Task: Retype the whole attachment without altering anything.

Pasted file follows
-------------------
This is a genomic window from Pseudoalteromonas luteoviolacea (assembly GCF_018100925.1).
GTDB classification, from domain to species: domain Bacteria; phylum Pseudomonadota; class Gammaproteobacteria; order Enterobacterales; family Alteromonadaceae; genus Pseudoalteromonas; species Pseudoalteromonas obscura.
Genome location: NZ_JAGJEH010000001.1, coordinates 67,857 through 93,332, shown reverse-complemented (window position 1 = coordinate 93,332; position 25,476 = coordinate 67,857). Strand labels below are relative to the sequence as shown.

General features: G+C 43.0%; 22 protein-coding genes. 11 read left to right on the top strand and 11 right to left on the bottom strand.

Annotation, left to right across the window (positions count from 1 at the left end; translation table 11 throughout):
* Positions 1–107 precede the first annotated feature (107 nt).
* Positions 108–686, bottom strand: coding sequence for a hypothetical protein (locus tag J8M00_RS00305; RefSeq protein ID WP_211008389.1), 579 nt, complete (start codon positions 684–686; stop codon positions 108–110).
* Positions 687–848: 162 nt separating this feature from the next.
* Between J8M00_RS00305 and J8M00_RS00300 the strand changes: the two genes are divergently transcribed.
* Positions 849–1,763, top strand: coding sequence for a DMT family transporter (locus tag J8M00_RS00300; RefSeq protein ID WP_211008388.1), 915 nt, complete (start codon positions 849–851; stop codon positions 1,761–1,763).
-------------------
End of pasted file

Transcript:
This is a genomic window from Pseudoalteromonas luteoviolacea (assembly GCF_018100925.1).
GTDB classification, from domain to species: domain Bacteria; phylum Pseudomonadota; class Gammaproteobacteria; order Enterobacterales; family Alteromonadaceae; genus Pseudoalteromonas; species Pseudoalteromonas obscura.
Genome location: NZ_JAGJEH010000001.1, coordinates 67,857 through 93,332, shown reverse-complemented (window position 1 = coordinate 93,332; position 25,476 = coordinate 67,857). Strand labels below are relative to the sequence as shown.

General features: G+C 43.0%; 22 protein-coding genes. 11 read left to right on the top strand and 11 right to left on the bottom strand.

Annotation, left to right across the window (positions count from 1 at the left end; translation table 11 throughout):
* Positions 1–107 precede the first annotated feature (107 nt).
* Positions 108–686, bottom strand: coding sequence for a hypothetical protein (locus tag J8M00_RS00305; RefSeq protein ID WP_211008389.1), 579 nt, complete (start codon positions 684–686; stop codon positions 108–110).
* Positions 687–848: 162 nt separating this feature from the next.
* Between J8M00_RS00305 and J8M00_RS00300 the strand changes: the two genes are divergently transcribed.
* Positions 849–1,763, top strand: coding sequence for a DMT family transporter (locus tag J8M00_RS00300; RefSeq protein ID WP_211008388.1), 915 nt, complete (start codon positions 849–851; stop codon positions 1,761–1,763).